• Please don’t put words into my mouth. I haven’t dismissed the suffering of any of the groups you mention. And essentially i agree with you [ as i’m sure do most FNs survivors of RS] that it is the future we have to focus on. But the intentional programme to eradicate the indian from the child is unprecedented in this country[ that does not diminish anyone else’s suffering] and it isn’t the only injustice Aboriginal people have had to endure, not by a long shot.
            I’ve heard many variants of this just join the queue line…my grand dad was Irish and he had to suffer and struggle too. Perhaps you need to do a little research yourself into into how natives have been treated in this country.

          • Guys, guys, you are both right. Guest, you are correct in that vulnerable people were victimised by powerful people. kcm2, you are correct in that the First Nations experienced the most enduring and widespread victimization.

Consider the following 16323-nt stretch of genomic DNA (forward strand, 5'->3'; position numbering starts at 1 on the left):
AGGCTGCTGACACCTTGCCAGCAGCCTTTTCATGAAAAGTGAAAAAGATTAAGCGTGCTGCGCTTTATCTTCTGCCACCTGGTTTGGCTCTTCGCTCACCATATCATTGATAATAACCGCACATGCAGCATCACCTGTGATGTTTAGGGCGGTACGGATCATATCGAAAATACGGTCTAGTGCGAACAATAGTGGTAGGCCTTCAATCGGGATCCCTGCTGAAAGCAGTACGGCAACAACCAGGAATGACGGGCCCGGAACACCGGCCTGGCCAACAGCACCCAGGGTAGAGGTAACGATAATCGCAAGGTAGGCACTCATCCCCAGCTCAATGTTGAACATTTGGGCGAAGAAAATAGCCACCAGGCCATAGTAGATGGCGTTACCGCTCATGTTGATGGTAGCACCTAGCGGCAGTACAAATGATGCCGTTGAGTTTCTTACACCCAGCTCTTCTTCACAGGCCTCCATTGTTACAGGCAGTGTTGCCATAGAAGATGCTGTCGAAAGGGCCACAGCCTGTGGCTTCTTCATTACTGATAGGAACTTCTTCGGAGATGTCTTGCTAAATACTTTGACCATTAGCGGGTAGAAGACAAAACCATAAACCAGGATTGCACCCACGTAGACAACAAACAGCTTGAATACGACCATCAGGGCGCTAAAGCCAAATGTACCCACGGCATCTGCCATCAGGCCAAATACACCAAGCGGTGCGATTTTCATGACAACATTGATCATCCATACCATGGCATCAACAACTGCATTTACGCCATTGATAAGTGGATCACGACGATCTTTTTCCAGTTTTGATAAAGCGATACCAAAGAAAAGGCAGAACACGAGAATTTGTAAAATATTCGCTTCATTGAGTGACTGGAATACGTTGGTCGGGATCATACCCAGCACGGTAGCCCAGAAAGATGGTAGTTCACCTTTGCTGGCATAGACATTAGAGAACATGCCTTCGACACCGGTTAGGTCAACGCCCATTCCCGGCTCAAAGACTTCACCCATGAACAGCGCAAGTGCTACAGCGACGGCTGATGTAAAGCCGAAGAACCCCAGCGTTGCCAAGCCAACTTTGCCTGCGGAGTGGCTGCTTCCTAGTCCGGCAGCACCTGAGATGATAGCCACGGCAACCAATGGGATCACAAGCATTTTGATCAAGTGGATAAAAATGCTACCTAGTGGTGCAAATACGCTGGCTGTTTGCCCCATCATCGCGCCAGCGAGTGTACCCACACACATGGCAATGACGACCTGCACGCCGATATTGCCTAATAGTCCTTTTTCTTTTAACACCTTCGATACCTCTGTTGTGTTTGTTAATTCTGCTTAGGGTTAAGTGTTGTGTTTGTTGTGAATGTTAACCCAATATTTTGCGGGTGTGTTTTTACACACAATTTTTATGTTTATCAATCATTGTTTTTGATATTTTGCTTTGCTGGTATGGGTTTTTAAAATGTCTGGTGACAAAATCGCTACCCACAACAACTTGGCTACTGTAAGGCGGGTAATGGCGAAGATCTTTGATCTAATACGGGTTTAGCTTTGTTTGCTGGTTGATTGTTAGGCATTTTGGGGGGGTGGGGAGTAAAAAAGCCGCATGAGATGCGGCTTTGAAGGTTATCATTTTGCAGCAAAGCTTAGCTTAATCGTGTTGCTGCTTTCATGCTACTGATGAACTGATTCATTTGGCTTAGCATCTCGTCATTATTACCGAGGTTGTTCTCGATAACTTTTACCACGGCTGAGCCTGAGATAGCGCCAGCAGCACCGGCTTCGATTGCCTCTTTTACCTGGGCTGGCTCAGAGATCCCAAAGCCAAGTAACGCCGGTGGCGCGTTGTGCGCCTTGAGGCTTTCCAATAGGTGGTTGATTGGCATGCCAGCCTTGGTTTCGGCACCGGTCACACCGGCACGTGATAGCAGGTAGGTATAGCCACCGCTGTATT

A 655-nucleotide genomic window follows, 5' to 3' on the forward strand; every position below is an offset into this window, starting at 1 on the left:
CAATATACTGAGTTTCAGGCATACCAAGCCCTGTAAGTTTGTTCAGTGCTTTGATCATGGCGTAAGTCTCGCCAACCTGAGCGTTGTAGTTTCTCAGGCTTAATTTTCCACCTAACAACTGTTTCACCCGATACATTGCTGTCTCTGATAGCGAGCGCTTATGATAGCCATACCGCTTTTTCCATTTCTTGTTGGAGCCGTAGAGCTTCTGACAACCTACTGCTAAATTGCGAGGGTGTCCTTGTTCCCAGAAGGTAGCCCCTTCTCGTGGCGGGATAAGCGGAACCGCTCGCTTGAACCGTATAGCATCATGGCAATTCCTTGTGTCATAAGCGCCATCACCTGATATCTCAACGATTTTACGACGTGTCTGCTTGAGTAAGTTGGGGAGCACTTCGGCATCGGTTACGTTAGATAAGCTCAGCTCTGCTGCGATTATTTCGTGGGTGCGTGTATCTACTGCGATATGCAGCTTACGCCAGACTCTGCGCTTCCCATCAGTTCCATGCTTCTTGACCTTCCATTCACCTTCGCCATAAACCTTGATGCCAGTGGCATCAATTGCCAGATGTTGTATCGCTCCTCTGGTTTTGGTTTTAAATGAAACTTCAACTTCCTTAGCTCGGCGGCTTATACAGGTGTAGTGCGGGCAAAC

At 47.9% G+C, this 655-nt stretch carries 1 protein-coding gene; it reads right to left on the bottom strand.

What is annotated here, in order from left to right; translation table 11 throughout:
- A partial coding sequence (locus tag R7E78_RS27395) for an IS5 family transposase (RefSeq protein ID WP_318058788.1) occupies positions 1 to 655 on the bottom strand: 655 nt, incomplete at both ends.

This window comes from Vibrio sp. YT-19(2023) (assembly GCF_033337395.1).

So you guys don’t need to argue.

          • :D

            Actually my next point was going to be, what are we really arguing about really. I guess i feel there are distinctions and even a scale of suffering – but i see Guests point. Suffering is suffering.
            Oddly enough i’ve always taken PET’s view that we can’t fix the past and we shouldn’t try to fix it by throwing money at it. I think it may have been a mistake for instance to give RS survivors individual settlements rather then community funds. But who am i to judge for them. And now we have done this for some groups we will most likely have to do it for all in fairness.

        • Odd how you like to throw around that word…civilized… on a blog post about natives…just sayin.

          • Why? We live in a civilized society. Or are you making some stupid innuendo that people with conservative viewpoints aren’t civilized?

          • Why am i not surprised you’d react that way.

    • A cavalier dismissal of the Idle No More movement, brought to you by a card-carrying member of the Who Gives A Sh!t movement.

      • I Care No More.

  3. ‘The New Brunswick fracking protests were the frontline of a democratic fight.’ (Guardian, Oct 21/14) It is their land they were/are protesting for. When Premier David Alward decided to ignore the rights of the indigenous tribes of New Brunswick by offering no consultations and just stated the fracking would continue, I felt sure the rest of Canada would jump on the bandwagon of democracy. We didn’t. Why? It’s our democracy too and we are losing it . . a little bit each day.